The works of the artist, born in Zambia and trained in the United Kingdom, are extremely complex, in spite of or precisely because of their seemingly simple form at first sight. In their complexity, Wateridge’s paintings resemble those of the Renaissance and the Baroque. Here and there, there is an external framework that suggests a simple content to the viewer, and here and there, there is an “extra” of knowledge, messages and mysteries that must be deciphered. Wateridge’s art is highly contextual. In this catalog, Mark Sanders has aptly and profoundly written about this complexity.
But, Wateridge’s art is also sensual, a feast for the eye. A fact that raises the question of what happens when we simply look at the pictures in an unprepared way? If, then, does the essence of what Wateridge intends also come to light?
Let us examine the paintings of the series “Swimmer” selected for the exhibition and the catalog. We see white and colored men and children, we see white women, individually or in very small groups, sparingly dressed in swimwear or leisure clothes. We see green, densely-grown exotic plants and green lawns, we see a blue swimming pool and one or several white walls, which allow due to their staggered walling views to the outside or inside. All persons are outside in the open and at the same time in a space separated from the environment, almost deprived of space by the cultivating nature. The atmosphere of each scene seems reserved. Few persons move very timidly, and tend to rather stop in this movement. Most of the figures sit, kneel or lie. There is peace, quiet, seeming serenity. Time obviously plays an important role in these paintings. But this is not “leisure” in the sense of free time, of “existence beyond time”, of relaxation, serenity, self-forgetting. Even we, as unprepared viewers, do not feel relaxed tranquility or contemplation when we look at Wateridge’s paintings. On the contrary, we feel aptly, even irritated, often even disturbed by these motives, even though they seem so familiar. And this is not solely due to their supposedly political dimension. As is well known, great art always arises from the play of uncertainty. This “game” is masterly dominated by Wateridge.
Quite in the tradition of the masters of the Renaissance and the Baroque, Jonathan Wateridge places, by means of the painterly and formal realization of his motifs, different temporalities, and, thus, states of being side by side in the picture. To achieve this, he uses pointed contrasts of light and dark in the foreground and background, with the background always more threatening compared the foreground. He uses diagonal disturbances of the harmonic horizontal-vertical composition of the compositions, which he uses as oblique movements of the figures or the body parts, as such light incidents or as an eccentric perspective. Last but not least, he uses the countertransference of passages of delicate meticulousness with passages of nervously resolved brush ducts. These formal means give clear indications of a permanent tension, and sometimes of dissonance within the scenes depicted. They are enough to make each observer clairvoyant and sensitive. They expose the actually harmless theme of the “swimmer” as its opposite: namely, as menacing and dangerous.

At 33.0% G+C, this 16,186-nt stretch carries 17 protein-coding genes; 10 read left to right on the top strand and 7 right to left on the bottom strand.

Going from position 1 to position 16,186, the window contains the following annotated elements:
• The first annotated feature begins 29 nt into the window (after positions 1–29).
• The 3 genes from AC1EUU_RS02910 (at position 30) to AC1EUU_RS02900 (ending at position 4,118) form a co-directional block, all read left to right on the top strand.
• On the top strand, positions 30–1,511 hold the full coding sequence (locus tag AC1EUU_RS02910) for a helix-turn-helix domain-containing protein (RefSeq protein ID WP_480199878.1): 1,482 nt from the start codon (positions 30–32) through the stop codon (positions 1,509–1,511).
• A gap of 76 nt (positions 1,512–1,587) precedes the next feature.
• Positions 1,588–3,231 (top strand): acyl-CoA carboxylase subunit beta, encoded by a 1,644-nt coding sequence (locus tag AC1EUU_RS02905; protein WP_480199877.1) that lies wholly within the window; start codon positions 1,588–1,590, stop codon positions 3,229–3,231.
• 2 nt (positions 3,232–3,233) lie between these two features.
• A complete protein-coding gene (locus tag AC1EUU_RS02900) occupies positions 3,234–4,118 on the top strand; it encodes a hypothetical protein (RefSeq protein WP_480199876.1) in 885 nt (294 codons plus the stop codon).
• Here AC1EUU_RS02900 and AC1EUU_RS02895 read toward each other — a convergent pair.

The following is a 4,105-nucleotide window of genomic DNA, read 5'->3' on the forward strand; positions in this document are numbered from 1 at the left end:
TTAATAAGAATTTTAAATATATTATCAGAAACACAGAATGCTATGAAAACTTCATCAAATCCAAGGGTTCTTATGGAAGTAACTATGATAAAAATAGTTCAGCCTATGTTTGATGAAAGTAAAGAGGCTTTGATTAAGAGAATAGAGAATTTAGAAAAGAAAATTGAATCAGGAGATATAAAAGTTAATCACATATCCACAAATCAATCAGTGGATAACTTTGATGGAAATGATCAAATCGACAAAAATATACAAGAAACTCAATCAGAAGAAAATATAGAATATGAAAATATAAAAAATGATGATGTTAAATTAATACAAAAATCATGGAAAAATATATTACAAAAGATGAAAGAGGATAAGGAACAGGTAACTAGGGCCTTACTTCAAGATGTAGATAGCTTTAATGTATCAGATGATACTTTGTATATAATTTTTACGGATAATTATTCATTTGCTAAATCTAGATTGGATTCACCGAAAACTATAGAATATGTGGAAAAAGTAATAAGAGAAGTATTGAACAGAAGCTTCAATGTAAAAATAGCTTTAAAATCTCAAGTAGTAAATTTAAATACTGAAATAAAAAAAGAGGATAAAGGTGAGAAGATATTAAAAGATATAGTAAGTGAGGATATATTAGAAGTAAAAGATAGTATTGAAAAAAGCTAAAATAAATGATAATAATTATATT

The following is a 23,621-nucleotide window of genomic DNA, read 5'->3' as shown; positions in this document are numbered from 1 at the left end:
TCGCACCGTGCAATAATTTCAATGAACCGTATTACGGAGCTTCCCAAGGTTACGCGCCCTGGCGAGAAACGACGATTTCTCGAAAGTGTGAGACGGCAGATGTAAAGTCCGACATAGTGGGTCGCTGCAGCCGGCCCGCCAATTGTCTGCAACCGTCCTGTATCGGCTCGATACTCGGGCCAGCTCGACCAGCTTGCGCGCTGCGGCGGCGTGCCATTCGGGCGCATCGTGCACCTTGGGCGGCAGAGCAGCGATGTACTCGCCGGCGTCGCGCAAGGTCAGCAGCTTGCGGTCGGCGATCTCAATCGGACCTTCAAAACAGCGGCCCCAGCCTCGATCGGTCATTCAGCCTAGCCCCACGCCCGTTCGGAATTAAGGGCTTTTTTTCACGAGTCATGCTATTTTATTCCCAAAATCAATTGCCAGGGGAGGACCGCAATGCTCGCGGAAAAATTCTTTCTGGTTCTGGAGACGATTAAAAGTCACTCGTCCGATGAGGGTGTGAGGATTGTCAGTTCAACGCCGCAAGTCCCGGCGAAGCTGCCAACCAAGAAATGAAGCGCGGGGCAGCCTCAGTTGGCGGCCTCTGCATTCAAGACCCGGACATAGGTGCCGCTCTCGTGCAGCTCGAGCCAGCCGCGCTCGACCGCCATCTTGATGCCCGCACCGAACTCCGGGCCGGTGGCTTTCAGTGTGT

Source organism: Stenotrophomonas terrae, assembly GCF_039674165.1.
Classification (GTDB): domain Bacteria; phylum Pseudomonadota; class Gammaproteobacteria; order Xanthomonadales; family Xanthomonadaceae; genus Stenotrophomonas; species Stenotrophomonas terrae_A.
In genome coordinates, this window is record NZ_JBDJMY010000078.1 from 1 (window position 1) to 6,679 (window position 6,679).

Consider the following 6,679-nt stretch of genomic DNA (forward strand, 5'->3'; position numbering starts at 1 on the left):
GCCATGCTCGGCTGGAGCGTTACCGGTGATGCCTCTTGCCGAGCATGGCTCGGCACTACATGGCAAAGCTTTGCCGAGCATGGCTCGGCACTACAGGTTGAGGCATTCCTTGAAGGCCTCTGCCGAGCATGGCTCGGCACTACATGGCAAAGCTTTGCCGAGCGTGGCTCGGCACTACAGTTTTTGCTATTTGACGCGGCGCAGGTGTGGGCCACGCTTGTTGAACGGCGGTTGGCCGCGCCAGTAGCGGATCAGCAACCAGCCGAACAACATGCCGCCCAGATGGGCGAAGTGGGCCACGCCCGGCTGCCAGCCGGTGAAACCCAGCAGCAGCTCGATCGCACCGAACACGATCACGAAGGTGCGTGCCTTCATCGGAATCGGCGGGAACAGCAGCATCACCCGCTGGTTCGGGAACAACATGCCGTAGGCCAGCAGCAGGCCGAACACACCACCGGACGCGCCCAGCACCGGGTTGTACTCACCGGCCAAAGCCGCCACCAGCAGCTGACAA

And the artist is working toward expressing this game with doubt. This is shown by the “studies”, that is, the small versions of his cycles (see pp. p.) as well as the monumental formats, which, in the antithesis to enlargement, he continuously formalizes and reduces. Even the viewer, who knows nothing of the numerous references of the paintings, can only be fascinated and concerned with these works. Especially the large formats that confront him with a fictitious world in life size or greater, make the viewer emotionally a fellow-actor, actively involve his emotional world and his unconscious being. “The human mind receives, shapes and interprets its image of the external world with all its conscious and unconscious powers, and the domain of the unconscious could never penetrate our experience without the influence of the perceptible things,” Rudolf Arnheim writes as the conclusion of his book ” Art and Seeing, A Psychology of the Creative Eye “1954.
Jonathan Wateridge proves that he is a master of this game, consciously and unconsciously, that he masters his medium virtuosically according to all rules. This makes his paintings an event for every viewer.